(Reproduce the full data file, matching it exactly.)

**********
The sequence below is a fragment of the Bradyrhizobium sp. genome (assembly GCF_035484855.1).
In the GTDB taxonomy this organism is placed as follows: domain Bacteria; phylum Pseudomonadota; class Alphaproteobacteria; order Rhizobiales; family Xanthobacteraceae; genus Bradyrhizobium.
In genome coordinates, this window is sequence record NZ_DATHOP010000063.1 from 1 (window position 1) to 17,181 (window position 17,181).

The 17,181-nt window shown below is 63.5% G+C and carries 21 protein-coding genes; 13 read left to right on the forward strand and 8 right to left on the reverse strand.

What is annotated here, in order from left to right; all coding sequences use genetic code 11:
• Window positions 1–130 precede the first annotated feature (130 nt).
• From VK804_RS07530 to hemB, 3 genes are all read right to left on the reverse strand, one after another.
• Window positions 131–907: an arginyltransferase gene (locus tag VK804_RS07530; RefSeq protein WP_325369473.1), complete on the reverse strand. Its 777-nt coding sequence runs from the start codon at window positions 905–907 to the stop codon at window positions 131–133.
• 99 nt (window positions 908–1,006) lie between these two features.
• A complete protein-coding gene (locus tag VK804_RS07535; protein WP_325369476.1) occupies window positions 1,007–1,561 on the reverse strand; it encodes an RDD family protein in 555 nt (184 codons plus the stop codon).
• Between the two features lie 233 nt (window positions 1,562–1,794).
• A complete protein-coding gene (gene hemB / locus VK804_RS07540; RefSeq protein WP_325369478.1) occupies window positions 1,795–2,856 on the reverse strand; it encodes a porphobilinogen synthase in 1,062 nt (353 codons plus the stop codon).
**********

The sequence below is a fragment of the Bradyrhizobium sp. genome (assembly GCF_035484855.1).
In the GTDB taxonomy this organism is placed as follows: domain Bacteria; phylum Pseudomonadota; class Alphaproteobacteria; order Rhizobiales; family Xanthobacteraceae; genus Bradyrhizobium.
In genome coordinates, this window is sequence record NZ_DATHOP010000063.1 from 1 (window position 1) to 17,181 (window position 17,181).

The 17,181-nt window shown below is 63.5% G+C and carries 21 protein-coding genes; 13 read left to right on the forward strand and 8 right to left on the reverse strand.

What is annotated here, in order from left to right; all coding sequences use genetic code 11:
• Window positions 1–130 precede the first annotated feature (130 nt).
• From VK804_RS07530 to hemB, 3 genes are all read right to left on the reverse strand, one after another.
• Window positions 131–907: an arginyltransferase gene (locus tag VK804_RS07530; RefSeq protein WP_325369473.1), complete on the reverse strand. Its 777-nt coding sequence runs from the start codon at window positions 905–907 to the stop codon at window positions 131–133.
• 99 nt (window positions 908–1,006) lie between these two features.
• A complete protein-coding gene (locus tag VK804_RS07535; protein WP_325369476.1) occupies window positions 1,007–1,561 on the reverse strand; it encodes an RDD family protein in 555 nt (184 codons plus the stop codon).
• Between the two features lie 233 nt (window positions 1,562–1,794).
• A complete protein-coding gene (gene hemB / locus VK804_RS07540; RefSeq protein WP_325369478.1) occupies window positions 1,795–2,856 on the reverse strand; it encodes a porphobilinogen synthase in 1,062 nt (353 codons plus the stop codon).